Starches, Insulin, and Weight Loss
Davis’ Point – The relationships between blood glucose, insulin response, and GI, as described by Davis, include the following:
1) Whole-wheat bread consumption results in the same blood glucose response as white bread consumption: “Eating 2 slices of whole wheat bread increases blood sugar more than a candy bar.”
2) Pasta has a lower GI because of the compression of the wheat flour, but it does raise blood sugar at 4–6 hr.
3) A three-egg omelet causes no rise in blood sugar and no increase in insulin.
4) Whole-wheat bread consumption results in higher blood sugar levels than kidney beans or potato chips.
What the Research Says:
Davis’ statements regarding the relationships between blood glucose, insulin response, and GI are inaccurate and misleading.
1) Whole-wheat bread consumption does produce the same glucose response as white bread consumption. This statement by Davis is accurate; however, most users of the GI and glycemic load (GL) are unaware that the amount of bread is different.
It takes more whole-wheat bread than white bread to obtain the same glucose response.
Although it is also correct that wholewheat breads have a higher GI than a candy bar such as a Mars or Snickers bar, as previously mentioned the GI compares 50 g of available carbohydrate, which is about 4 slices of whole-wheat bread and about 2.5 oz of Mars bar, so the volume of food is different.
In addition, there are several factors involved in available carbohydrate levels, including the fat content of the food, which impedes amylase activity; other components such as nuts, a naturally low-GI food; and the rich phenolics and antioxidants in the chocolate, which lower the GI of the candy bar.
In short, because the calories and nutrients delivered by the two products are so vastly different, it is not possible to make a direct comparison that is meaningful.
It should also be pointed out that not all whole-wheat breads yield higher GIs; for example, some sourdough whole wheat breads (23) have a GI < 56, which is the value quoted for a Mars bar.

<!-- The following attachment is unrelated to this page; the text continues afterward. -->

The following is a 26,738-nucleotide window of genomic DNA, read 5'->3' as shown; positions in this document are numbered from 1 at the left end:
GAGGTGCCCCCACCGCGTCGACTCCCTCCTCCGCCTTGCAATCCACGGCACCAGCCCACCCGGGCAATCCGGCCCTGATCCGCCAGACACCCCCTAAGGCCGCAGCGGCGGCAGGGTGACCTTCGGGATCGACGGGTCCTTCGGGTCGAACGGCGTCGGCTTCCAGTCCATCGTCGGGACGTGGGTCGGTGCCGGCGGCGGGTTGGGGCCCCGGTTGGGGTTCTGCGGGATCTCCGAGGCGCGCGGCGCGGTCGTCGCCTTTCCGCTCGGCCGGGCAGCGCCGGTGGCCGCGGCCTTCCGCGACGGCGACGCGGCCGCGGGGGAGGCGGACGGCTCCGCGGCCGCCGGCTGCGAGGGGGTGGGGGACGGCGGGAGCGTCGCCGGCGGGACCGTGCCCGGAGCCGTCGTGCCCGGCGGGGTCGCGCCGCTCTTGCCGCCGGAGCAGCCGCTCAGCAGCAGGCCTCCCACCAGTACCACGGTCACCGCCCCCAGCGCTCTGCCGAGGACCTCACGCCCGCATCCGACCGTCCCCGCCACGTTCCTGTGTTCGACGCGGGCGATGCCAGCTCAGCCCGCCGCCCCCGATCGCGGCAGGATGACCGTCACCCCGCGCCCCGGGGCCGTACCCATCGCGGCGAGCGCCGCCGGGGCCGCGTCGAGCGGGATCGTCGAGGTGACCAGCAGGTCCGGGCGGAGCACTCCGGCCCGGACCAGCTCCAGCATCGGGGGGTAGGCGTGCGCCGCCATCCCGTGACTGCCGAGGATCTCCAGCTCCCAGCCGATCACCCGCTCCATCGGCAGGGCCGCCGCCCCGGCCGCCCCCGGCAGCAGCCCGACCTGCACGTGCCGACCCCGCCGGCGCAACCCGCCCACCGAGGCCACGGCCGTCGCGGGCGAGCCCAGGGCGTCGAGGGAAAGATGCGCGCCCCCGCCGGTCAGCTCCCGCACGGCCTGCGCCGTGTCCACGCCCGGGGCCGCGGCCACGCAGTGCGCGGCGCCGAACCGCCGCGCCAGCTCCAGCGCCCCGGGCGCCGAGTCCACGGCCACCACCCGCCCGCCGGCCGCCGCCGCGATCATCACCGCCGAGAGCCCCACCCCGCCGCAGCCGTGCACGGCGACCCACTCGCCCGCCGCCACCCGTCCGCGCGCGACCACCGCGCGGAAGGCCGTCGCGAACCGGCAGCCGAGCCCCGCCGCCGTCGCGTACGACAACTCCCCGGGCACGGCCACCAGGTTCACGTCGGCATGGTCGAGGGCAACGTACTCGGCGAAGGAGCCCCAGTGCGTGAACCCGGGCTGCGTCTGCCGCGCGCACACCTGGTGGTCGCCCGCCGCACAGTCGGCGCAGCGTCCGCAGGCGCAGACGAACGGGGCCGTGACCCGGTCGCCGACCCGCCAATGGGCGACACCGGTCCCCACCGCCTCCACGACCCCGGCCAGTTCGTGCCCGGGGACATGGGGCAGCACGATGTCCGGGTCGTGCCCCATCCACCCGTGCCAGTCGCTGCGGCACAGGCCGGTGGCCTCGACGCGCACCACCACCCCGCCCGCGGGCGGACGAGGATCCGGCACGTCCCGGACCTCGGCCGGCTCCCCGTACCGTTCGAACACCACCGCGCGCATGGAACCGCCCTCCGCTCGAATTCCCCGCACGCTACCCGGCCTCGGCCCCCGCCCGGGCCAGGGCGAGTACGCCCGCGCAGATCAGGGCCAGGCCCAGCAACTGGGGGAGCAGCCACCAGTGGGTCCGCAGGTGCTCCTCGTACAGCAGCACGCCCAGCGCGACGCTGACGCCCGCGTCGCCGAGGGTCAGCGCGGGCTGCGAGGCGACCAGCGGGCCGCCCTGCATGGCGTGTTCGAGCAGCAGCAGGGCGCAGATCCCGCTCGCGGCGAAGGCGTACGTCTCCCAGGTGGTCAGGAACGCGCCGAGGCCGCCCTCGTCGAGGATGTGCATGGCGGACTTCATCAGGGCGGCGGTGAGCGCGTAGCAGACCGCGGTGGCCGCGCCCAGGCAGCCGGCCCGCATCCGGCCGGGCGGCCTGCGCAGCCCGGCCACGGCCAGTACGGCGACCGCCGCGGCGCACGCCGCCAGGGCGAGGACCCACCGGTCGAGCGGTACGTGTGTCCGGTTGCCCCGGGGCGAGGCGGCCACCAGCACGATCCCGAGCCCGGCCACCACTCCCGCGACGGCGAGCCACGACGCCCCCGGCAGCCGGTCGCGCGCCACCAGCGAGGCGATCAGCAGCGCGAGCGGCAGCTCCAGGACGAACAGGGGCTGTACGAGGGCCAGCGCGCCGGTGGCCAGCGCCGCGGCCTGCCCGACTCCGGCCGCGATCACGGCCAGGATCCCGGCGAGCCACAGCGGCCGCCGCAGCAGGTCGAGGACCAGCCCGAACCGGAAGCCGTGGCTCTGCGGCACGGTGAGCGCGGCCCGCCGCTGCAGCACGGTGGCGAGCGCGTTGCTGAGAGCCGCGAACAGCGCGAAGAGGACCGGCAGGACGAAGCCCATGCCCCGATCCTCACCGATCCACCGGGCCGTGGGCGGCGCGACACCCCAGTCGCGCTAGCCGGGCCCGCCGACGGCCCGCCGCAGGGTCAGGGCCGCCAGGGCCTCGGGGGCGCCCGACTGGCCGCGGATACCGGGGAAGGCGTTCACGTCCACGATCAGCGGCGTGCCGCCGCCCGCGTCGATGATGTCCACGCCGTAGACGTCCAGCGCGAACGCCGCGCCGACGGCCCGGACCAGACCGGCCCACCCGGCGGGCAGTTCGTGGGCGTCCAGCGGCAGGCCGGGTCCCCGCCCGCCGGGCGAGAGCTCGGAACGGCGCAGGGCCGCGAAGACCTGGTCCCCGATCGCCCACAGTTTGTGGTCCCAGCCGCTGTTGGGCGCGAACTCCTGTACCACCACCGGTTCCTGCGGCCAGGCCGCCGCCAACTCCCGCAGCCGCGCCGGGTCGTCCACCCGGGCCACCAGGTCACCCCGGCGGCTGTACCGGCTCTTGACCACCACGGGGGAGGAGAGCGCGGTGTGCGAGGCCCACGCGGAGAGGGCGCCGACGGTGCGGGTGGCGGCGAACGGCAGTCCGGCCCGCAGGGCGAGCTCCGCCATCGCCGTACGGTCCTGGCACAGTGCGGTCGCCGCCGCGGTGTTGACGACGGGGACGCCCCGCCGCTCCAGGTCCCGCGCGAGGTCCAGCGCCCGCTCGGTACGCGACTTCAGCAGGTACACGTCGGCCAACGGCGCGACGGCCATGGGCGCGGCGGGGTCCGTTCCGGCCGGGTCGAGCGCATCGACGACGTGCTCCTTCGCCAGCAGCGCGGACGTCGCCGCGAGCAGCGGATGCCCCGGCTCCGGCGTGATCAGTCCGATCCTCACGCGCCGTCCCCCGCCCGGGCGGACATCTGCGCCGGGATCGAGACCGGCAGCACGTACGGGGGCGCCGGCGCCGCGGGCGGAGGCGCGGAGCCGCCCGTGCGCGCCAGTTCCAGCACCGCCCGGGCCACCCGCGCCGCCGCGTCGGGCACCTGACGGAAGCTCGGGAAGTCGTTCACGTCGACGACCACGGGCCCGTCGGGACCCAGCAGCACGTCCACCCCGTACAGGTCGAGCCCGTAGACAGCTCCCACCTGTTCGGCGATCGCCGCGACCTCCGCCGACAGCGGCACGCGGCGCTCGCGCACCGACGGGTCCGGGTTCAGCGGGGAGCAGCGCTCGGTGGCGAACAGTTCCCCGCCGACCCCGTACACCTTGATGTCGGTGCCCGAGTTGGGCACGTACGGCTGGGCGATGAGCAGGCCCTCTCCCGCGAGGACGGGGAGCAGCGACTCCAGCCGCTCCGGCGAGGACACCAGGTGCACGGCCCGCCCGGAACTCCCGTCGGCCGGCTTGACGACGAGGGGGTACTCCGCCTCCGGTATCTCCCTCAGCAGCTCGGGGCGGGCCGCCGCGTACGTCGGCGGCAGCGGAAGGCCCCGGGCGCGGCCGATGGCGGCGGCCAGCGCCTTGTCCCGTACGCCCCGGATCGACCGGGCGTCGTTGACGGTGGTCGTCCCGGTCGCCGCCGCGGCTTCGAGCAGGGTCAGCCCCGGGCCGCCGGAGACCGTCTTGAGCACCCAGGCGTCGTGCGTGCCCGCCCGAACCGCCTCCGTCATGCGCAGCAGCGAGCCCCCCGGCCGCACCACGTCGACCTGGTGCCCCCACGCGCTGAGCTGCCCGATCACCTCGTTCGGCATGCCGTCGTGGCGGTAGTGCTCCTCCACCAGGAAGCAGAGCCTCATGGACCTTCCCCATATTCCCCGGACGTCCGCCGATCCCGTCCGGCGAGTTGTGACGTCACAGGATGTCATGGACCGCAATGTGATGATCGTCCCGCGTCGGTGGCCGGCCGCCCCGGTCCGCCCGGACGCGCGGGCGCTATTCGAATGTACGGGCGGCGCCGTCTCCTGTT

2) Pasta does have a lower GI than bread because the dense structure of the pasta impedes amylases from readily accessing the carbohydrate and, therefore, does not increase blood sugar rapidly (24).
Davis implies there is a problem because the pasta delivers glucose over a longer period of time. However, slow, steady delivery of glucose into the bloodstream is considered advantageous because it avoids large swings in blood sugar. Further, there is a ready supply of glucose for the brain and for use by cells throughout the body.
3) To state that an omelet causes no rise in blood sugar reveals a misunderstanding of the relationship between foods and their effects on blood sugar.
Although it is true that foods that do not contain carbohydrate do not raise blood glucose to a significant degree, the ingestion of protein can impact blood glucose by causing insulin release and through its digestion produce amino acids that are glucogenic.
Further, stating that an omelet does not raise insulin is incorrect. All food proteins stimulate insulin release (25), although not all stimulate its release to the same degree.
Foods such as milk, which has a very low GI, have a great capacity to stimulate insulin release through the release of incretin hormones and the presence of insulinotropic amino acids.
4) Whole-wheat bread does yield higher blood sugar than kidney beans or potato chips for several reasons. First, beans are a great source of dietary fiber, some of it soluble, which lowers blood glucose response.
Second, the carbohydrate in beans is less available. Potato chips have a lower glycemic response than whole-wheat bread because they contain more than 35% fat, and fat impedes amylases.
Further, starch in potato chips has been cooked and cooled, causing the starch molecule in the food to crystallize and produce a lower glycemic response.
Wheat Belly uses charges about the evils of wheat to tout the value of low-carbohydrate diets. While these diets have been shown to promote rapid weight loss in the medium term (6 months) and may be advantageous for individuals with metabolic syndrome and abnormal glucose tolerance, they have not been shown to be long-term solutions to obesity for most people.
The above statements were originally sourced from: “Wheat Belly—Analysis of Selected Statements and Basic Theses from the Book,” authored by Julie M. Jones, Cereal Foods World 57(4):177-189, 2012, AACC International, St. Paul, MN.
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Adam Bornstein is a New York Times bestselling author and, according to The Huffington Post, “one of the most inspiring sources in all of health and fitness.” An award-winning writer and editor, Bornstein was the Fitness and Nutrition editor for Men’s Health, Editorial Director at LIVESTRONG.com, and a columnist for SHAPE, Men’s Fitness, and Muscle & Fitness. He’s also a nutrition and fitness advisor for LeBron James, Cindy Crawford, Lindsey Vonn, and Arnold Schwarzenegger. His work has been featured in dozens of publications, including The New York Times, Fast Company, ESPN, and GQ, and he’s appeared on Good Morning America, The Today Show, E! News, and The Cheddar.